Programming Note: Former Vice President Dick Cheney sits down with Sean Hannity to give his take on the latest military action in Syria. Don't miss a "Hannity" exclusive, Wednesday at 10p ET.

The Pentagon briefed reporters on last night's "very successful" air and missile strikes on ISIS targets in Syria, which were backed by five Sunni Arab nations.

The U.S. military, without assistance from coalition partners, separately targeted an al Qaeda offshoot, the Khorasan Group, in northwest Syria.

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The Pentagon said the latter strikes in and around Aleppo were intended to disrupt the plotting of an "imminent" attack on the U.S. homeland by Khorasan.

Earlier, the president stressed that support from Arab allies against ISIS, including from Saudi Arabia, "makes clear to the world that this is not America's fight alone."

Lt. Gen. William Mayville, Director of Operations, J-3 and a member of the Joint Chiefs of Staff, spoked to reporters this afternoon.

In the first of three waves of attacks, Mayville said more than 40 Tomahawk missiles were launched against Khorasan compounds, manufacturing workshops and training camps.

The second wave was airstrikes, including the first combat missions for the F-22 Raptor, against targets in northern Syria, including ISIS headquarters, barracks, training camps and combat vehicles.

The final wave included F-18s and F-16s hitting ISIS training facilities and vehicles in eastern Syria. The "preponderance" of coalition support occurred during the third wave of strikes, Mayville said.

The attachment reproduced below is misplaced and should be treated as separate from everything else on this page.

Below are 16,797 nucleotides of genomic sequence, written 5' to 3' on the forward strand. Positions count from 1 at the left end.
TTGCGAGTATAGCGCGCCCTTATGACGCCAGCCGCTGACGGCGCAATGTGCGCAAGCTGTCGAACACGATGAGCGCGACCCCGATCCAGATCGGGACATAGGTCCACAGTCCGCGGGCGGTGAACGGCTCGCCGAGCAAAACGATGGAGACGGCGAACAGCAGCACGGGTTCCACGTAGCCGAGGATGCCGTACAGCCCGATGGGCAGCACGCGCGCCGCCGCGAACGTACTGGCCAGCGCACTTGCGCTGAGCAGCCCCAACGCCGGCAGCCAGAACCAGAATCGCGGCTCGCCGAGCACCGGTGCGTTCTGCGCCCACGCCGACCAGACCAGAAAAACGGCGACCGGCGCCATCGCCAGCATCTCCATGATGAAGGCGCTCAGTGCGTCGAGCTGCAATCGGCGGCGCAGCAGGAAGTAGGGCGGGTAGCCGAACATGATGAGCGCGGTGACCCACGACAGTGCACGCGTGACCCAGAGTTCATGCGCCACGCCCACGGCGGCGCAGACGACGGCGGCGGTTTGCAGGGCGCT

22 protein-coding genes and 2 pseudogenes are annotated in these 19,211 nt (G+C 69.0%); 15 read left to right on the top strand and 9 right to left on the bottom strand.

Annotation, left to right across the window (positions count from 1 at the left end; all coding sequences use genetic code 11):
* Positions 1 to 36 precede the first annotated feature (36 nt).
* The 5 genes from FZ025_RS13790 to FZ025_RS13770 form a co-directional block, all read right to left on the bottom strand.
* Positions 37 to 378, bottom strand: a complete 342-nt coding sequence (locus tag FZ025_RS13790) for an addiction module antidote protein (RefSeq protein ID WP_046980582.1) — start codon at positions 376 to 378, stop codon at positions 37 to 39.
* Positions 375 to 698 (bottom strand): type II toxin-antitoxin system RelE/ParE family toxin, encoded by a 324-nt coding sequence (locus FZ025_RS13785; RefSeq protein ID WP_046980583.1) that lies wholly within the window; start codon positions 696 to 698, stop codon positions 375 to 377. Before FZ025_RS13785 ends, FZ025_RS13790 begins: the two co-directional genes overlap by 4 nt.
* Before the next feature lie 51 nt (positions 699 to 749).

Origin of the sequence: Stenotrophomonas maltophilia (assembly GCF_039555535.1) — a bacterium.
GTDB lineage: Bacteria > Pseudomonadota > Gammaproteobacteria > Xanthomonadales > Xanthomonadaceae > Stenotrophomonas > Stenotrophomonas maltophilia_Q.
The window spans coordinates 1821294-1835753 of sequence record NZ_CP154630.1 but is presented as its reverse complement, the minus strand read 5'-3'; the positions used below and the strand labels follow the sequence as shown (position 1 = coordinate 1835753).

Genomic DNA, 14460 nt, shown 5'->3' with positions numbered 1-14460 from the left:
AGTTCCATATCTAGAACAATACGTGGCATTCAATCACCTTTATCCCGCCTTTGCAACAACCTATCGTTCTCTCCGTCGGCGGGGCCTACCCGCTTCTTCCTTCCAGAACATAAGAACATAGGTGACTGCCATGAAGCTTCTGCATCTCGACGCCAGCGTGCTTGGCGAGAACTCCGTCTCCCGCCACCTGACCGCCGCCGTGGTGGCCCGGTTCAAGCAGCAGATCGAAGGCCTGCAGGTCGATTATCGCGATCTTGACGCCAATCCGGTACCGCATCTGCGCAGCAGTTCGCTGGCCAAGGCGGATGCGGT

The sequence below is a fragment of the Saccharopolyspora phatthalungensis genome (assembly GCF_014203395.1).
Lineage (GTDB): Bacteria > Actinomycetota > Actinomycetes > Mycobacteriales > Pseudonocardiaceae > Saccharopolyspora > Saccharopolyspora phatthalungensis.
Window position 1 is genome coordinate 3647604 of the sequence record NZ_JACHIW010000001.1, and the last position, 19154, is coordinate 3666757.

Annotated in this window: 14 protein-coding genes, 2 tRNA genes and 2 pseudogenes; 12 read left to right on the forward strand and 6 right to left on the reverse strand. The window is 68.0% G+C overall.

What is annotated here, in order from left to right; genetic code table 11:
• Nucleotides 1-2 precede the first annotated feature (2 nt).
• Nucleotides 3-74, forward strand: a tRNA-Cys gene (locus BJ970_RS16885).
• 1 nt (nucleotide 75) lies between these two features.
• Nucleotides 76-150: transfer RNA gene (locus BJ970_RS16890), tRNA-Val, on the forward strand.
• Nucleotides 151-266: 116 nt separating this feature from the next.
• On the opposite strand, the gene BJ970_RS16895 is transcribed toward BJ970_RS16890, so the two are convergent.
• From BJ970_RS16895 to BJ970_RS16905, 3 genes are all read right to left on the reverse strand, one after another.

Below is a map showing where the strikes took place:

Below you can see photos, highlighted by Mayville, of the aftermath of the actions.

This photo shows before-and-after shots of an ISIS finance center in Raqqa, Syria. Mayville said the intended target was the communications equipment on the roof.

He said the Tomahawk missiles detonated as "air bursts" and heavily damaged the communications array, while leaving the structure intact.

In the following photo, Mayville highlighted an airstrike carried out by an F-22 Raptor, the first time that aircraft has ever been used in a combat role.

He explained that only the right side of this ISIS command and control center in Raqqa was supposed to be struck.

The final photo shows a residence in Syria near the Iraq border that was hit by GPS-guided munitions launched from the USS George HW Bush. The structures were being used for training and logistics by ISIS, said Mayville.

(Mayville played a video of the munitions hitting their targets. Watch that above at about the 5:30 mark in the video of the press conference.)

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